Crooked Letter Crooked Letter - Questions

Hello everyone!

Here are some questions for you to think about for Thursday 28th February:

- Describe the boys Larry and Silas were, and the men they became. What drew Larry and Silas together as children? What separated them? How did you feel about both characters?

- After Silas, Larry considered Wallace Stringfellow to be his friend. What was the bond between Larry and Wallace? What attracted one to the other? Were they really friends? What is a friend?

- Larry felt he was to blame for Wallace's tragic choices. Do you think he was responsible at all? What about Silas? How much responsibility do we carry for others? For family? Friends? Strangers? How much responsibility does the community bear for Wallace's actions?

- How does Larry react when Silas tells him the truth about their childhood? Can true friends overcome betrayal? How? Do you think they will be part of each other's lives going forward?

I hope you're all enjoying the book, and looking forward to the meeting next week.

Questions from GoodReads

Hotel on the Corner of Bitter and Sweet

On the whole most of the book group really enjoyed this book, we wouldn't say that it was high literary fiction but it was very enjoyable and gave you something to think about. Interestingly this was the second read for one person who very much enjoyed it the first time but found it a little boring on the second read.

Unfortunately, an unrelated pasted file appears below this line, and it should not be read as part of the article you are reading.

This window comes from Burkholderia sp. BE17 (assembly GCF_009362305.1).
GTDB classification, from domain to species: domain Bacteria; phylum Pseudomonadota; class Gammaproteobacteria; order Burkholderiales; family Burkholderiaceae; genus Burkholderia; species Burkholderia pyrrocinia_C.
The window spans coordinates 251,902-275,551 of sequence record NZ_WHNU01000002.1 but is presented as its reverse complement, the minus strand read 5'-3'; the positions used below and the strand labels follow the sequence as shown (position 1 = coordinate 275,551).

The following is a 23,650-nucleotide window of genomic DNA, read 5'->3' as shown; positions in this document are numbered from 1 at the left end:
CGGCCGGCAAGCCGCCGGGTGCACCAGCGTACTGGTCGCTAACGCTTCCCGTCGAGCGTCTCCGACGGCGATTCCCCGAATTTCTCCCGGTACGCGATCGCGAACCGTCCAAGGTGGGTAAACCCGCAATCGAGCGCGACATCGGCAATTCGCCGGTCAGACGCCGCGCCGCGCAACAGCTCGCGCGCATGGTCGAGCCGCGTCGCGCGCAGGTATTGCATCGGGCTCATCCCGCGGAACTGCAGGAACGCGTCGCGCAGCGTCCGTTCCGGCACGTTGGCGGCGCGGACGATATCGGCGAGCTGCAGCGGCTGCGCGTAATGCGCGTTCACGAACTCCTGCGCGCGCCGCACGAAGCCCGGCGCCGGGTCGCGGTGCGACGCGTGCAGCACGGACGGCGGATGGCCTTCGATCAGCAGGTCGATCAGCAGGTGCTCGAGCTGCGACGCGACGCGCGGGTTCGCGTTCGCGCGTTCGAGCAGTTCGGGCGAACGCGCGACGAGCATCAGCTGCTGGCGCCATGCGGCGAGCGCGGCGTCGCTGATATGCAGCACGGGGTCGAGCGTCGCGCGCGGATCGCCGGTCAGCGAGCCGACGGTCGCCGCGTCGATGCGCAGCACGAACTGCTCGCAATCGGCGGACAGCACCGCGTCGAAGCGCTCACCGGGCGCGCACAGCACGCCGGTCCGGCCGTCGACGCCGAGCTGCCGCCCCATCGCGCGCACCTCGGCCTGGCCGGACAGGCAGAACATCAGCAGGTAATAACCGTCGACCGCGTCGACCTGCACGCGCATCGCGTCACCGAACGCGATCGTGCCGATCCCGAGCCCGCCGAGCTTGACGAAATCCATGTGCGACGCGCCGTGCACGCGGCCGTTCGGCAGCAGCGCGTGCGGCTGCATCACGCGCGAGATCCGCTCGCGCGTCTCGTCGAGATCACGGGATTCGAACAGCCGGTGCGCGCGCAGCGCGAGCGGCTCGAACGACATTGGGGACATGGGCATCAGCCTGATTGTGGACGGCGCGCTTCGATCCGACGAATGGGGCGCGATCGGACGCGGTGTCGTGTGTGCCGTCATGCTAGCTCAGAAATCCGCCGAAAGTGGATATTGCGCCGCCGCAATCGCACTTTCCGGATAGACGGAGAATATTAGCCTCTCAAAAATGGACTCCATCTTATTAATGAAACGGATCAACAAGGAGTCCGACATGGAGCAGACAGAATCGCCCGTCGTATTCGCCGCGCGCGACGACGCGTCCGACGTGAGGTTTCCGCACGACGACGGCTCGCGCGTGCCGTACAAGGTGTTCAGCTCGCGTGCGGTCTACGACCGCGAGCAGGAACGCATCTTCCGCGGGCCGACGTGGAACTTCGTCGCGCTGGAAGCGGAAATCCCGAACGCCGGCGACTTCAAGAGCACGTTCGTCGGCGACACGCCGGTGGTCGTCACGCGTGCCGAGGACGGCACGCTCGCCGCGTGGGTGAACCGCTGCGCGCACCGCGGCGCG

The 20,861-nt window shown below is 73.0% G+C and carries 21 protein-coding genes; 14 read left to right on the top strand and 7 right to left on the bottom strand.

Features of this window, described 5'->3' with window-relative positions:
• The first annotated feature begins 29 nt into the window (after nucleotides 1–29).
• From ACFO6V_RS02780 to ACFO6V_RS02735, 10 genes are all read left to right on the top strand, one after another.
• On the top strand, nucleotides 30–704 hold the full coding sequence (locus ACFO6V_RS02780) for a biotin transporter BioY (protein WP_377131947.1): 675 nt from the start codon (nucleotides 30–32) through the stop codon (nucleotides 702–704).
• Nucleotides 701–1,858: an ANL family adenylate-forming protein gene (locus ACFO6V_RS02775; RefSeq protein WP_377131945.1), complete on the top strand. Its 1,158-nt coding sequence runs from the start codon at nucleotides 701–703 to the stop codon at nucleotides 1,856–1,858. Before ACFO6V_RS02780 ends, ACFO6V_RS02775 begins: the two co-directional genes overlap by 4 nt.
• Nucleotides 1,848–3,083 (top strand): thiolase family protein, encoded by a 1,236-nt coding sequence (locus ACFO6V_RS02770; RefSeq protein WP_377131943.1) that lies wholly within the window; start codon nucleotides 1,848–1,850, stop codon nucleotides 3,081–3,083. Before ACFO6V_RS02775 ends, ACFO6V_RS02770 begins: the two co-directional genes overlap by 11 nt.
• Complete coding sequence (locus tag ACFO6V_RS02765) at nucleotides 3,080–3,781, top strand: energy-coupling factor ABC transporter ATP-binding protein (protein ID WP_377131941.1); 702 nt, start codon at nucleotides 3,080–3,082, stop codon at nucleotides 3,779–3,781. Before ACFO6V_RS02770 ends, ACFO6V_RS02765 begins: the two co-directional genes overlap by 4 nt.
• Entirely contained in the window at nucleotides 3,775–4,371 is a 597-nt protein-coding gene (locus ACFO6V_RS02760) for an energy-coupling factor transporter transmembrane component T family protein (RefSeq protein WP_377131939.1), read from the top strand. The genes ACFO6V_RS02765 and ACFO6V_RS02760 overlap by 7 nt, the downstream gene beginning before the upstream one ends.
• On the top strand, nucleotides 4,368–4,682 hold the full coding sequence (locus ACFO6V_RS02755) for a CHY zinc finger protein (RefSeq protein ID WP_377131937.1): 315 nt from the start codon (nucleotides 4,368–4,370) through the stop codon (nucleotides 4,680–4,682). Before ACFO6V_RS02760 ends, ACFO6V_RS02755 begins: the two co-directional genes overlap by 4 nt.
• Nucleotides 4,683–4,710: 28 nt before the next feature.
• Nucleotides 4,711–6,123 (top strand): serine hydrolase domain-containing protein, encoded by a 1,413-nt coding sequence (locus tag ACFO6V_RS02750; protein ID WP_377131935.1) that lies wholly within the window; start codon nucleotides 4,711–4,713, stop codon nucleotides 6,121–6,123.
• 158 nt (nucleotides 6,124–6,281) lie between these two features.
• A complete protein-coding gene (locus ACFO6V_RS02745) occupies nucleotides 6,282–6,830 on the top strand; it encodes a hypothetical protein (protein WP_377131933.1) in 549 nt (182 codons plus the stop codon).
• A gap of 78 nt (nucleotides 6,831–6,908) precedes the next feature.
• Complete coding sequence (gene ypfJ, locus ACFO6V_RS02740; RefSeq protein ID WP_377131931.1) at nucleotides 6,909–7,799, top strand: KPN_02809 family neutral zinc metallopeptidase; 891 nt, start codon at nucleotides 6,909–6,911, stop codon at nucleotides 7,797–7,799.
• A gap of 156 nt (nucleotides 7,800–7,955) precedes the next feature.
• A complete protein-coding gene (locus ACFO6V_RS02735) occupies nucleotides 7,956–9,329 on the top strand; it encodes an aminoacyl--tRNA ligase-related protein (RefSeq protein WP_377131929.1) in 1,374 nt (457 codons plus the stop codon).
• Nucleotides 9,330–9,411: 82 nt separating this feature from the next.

We were all amazed there wasn't much more in the book about the War, it all seemed to be very glossed over, but maybe this was because we were meant to be focusing on the characters involved rather than the historical background. It may also have been because of the age of the protaganists, they were both quite young and they were both focused on experiencing their first taste of love.

Thr group felt that this book was very interesting as many didn't realise how the Japanese population in America were treated during the Second World War. It's not something that is often discussed either in books or during our education about this time period. We compared their treatment to the treatment of Jews, and other nationalities in the European countries during this time. We then went on to discuss how we felt about our own nationalities as we all live in Wales but not all of us are Welsh either by birth or stepping back further into our pasts. We also spoke about how this is becoming more confusing for people as they are now second or even third generation living within the UK or even other countries, who do they feel their loyalties lie with?

 Some of the group found that the story took a while to get going which didn't help their experience. But we all felt that the jumps between the past and the present day (for the novel) were done well without too much confusion. Some of thr group didn't enjoy the short chapters especially as some of them were within the same time with little difference in what was happening, we felt that this would have felt better with just a break within the chapter rather than a completely new chapter.